July 25-31 marks National Natural Family Planning (NFP) Awareness Week. While fertility awareness-based methods (FABMs) of NFP have traditionally been considered the domain of couples wanting to achieve or avoid pregnancy, that conversation is gradually shifting to include single young women seeking to monitor their own reproductive health.
With the explosion of “femtech,” loosely defined as any app or technological device intended to improve women’s health and wellness, a variety of cycle tracking apps abounds. While there are certainly good reasons for young women in their teens and twenties to track their cycles through an app, ultimately the most benefit comes from learning a fertility-awareness based method.
Women often inadvertently cover up their symptoms with hormonal birth control. Learning an FABM enables young women to understand what’s going on in their own bodies, to know when to seek help for reproductive issues, and to address the root causes of reproductive health problems instead of masking them with birth control.
How NFP helps women understand their bodies
Many young women have simply never heard about what happens in their bodies each cycle, and the relationship between their fertility and their whole body health. Learning the different phases of their cycle through an FABM can help young women become more confident, because they know what’s going on in their bodies at any given time and what’s coming next. A high school junior might learn to give herself grace when studying for a big test right before her period starts. A woman in her 20s might utilize the ovulatory phase of her cycle, a time when women generally have higher energy levels and improved mood, to schedule a big work presentation or attempt a new personal record in the gym. A woman charting her cycle through an FABM can even take things one step further, optimizing her nutrition, workouts, professional life, and more, by “syncing” with the phases of her cycle.
NFP and reproductive health
In a 20-minute Facebook Live video, Creighton Model instructor Shirelle Edghill outlined the ways that learning to chart can save young women time and frustration down the road, especially when it comes to starting a family. She noted that many young women appear to have a vague sense of unease, wondering whether something is off with their cycles. When they learn an FABM, they get hard data about their health that can either confirm their suspicions, or allay their fears.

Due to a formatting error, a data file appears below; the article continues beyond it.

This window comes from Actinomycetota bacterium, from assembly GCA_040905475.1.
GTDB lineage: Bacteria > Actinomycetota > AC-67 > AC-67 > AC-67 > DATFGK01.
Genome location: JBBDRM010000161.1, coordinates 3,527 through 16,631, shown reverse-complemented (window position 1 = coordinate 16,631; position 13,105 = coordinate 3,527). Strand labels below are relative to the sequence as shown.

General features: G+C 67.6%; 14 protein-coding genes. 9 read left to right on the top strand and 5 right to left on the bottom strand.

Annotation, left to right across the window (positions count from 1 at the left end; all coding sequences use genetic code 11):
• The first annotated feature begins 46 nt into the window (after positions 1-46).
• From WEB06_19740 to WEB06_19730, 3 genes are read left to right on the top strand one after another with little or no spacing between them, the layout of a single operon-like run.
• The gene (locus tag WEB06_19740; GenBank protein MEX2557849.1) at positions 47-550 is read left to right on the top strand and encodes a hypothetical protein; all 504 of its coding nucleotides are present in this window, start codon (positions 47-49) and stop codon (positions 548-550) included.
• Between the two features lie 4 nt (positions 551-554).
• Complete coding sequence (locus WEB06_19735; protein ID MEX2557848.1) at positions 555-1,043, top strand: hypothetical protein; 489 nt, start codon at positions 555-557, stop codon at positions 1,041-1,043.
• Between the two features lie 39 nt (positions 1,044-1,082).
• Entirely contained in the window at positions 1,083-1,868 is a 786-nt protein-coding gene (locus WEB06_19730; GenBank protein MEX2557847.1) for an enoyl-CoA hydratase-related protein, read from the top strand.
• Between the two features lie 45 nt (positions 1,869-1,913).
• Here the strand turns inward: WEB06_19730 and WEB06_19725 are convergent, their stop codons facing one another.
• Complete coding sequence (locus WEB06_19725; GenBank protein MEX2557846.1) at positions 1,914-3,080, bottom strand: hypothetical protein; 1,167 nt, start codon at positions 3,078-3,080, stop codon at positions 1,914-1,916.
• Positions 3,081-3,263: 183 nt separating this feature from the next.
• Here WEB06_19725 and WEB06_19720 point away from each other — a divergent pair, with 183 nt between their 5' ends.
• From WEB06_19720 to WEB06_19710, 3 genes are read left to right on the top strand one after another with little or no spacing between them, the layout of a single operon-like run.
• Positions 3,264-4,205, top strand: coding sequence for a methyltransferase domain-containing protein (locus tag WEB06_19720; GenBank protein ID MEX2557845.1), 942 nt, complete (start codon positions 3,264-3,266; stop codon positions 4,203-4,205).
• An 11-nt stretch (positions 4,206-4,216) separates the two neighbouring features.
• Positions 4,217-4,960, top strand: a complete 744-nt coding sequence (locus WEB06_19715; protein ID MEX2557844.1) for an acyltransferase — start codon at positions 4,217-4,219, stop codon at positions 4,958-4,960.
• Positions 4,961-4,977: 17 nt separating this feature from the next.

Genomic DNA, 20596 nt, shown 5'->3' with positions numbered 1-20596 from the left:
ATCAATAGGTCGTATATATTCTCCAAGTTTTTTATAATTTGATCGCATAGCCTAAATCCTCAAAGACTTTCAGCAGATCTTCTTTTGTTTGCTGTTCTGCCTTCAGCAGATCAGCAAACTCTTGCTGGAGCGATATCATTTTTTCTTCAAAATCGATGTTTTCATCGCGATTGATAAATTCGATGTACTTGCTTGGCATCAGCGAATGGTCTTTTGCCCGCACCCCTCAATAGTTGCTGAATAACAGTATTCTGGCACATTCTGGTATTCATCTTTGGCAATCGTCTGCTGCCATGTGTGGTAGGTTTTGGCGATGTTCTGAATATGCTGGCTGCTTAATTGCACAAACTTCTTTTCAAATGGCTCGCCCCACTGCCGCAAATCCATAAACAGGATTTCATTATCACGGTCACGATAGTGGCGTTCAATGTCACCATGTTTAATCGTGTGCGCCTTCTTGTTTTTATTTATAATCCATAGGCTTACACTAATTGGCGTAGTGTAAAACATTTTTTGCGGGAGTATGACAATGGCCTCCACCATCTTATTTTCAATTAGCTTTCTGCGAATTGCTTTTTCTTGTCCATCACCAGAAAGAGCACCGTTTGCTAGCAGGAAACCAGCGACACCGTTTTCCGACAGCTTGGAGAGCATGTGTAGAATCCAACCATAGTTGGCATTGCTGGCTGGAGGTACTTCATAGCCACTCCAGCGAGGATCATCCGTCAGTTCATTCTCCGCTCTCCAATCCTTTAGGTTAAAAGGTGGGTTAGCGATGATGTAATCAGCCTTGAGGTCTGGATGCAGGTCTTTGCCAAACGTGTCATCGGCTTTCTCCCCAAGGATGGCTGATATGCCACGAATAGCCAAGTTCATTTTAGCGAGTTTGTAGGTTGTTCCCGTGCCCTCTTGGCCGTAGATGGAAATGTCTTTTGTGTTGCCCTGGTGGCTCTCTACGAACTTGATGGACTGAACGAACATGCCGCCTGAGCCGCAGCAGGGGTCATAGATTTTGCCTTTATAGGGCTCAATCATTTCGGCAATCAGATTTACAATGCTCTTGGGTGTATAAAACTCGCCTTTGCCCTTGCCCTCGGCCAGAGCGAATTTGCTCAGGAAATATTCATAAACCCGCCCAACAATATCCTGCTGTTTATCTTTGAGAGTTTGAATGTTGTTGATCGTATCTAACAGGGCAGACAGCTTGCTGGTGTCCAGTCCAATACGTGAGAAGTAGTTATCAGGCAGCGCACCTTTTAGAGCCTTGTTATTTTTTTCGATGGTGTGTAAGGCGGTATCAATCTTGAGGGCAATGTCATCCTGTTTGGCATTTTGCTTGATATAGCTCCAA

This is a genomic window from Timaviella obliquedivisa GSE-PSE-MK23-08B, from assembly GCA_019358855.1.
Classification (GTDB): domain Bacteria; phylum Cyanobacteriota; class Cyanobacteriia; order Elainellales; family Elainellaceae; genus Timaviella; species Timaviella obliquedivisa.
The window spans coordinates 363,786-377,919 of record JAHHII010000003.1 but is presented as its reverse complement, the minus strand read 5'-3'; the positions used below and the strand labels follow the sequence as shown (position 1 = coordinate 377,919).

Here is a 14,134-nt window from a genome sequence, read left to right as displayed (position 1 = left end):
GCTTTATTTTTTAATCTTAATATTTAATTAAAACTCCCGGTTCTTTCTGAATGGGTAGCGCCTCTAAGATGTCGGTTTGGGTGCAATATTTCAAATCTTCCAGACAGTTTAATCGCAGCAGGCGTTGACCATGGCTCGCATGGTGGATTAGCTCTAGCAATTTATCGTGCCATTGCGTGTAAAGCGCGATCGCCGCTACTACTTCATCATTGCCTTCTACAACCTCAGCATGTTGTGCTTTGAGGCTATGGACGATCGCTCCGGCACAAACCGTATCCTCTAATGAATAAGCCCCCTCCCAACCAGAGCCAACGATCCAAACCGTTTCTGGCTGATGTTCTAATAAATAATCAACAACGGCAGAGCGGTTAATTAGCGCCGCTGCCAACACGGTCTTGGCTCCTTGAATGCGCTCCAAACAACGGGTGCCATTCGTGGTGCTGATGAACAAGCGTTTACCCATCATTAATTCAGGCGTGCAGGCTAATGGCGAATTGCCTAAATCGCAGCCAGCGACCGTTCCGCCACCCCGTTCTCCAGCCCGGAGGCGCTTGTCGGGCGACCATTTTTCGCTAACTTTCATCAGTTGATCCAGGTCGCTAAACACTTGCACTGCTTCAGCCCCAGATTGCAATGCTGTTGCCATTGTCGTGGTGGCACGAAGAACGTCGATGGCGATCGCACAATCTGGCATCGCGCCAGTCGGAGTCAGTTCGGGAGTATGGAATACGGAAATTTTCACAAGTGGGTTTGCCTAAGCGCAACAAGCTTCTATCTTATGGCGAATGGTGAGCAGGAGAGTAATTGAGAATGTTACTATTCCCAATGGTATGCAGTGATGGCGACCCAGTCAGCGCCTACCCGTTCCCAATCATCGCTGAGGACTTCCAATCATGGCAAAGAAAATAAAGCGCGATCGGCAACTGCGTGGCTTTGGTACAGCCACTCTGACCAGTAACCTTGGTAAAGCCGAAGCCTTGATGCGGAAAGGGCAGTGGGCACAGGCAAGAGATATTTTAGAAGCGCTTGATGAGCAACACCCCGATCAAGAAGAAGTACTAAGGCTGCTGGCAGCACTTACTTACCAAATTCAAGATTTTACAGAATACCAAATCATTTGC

“This is a real gift, knowing early on if you might have issues with your fertility,” she said. “I get the privilege of teaching quite a few women who are fairly young, in their teens or early 20s, and without fail, they love learning to chart.”
Addressing the root causes of reproductive issues
Dr. Brian Burke is an internal medicine doctor trained in the Creighton Model as well as the Couple to Couple League (Symptothermal Method) of NFP. He regularly utilizes data from FABM charts, like the Creighton Model or the Symptothermal Method, to help young women successfully address pre-menstrual syndrome (PMS), painful or abnormal periods, irregular cycles, and more.
Burke and his wife Johanna are currently working with the Couple to Couple League to design a fertility awareness course specifically for young women called “Charting for Health.” The Burkes commented, “We see it as our mission to make fertility awareness something that is not just for family planning,” but really is understood as a vital part of the bigger picture of “true comprehensive women’s health.”
Dr. Burke told Live Action News, “The fertility signs… are reflective of a woman’s overall health… changes in those fertility signs in a woman’s cycle are reflective of other things going on with her health that, if she is tracking those things, I as a family physician can identify, diagnose, and treat.”
Since a woman’s fertility, as evidenced by her menstrual cycle and biomarkers of ovulation, is actually a fifth vital sign, issues in the reproductive system can point to a need for further workup in other body systems.
Rather than putting a band-aid over young women’s reproductive issues as happens with hormonal birth control, women who learn to chart are empowered to take an active role in improving their health by addressing the root causes. Providers trained in the Natural Procreative Technology (NaPro) or FEMM Medical Management or Neo Fertility use the data from teens’ and young women’s charts to diagnose and then treat the underlying issues that lead to painful or heavy periods and more.
Teens and young women have good reason to learn a fertility awareness-based method of natural family planning. Learn more about the various FABM methods here, and more about hormones and women’s health topics here.
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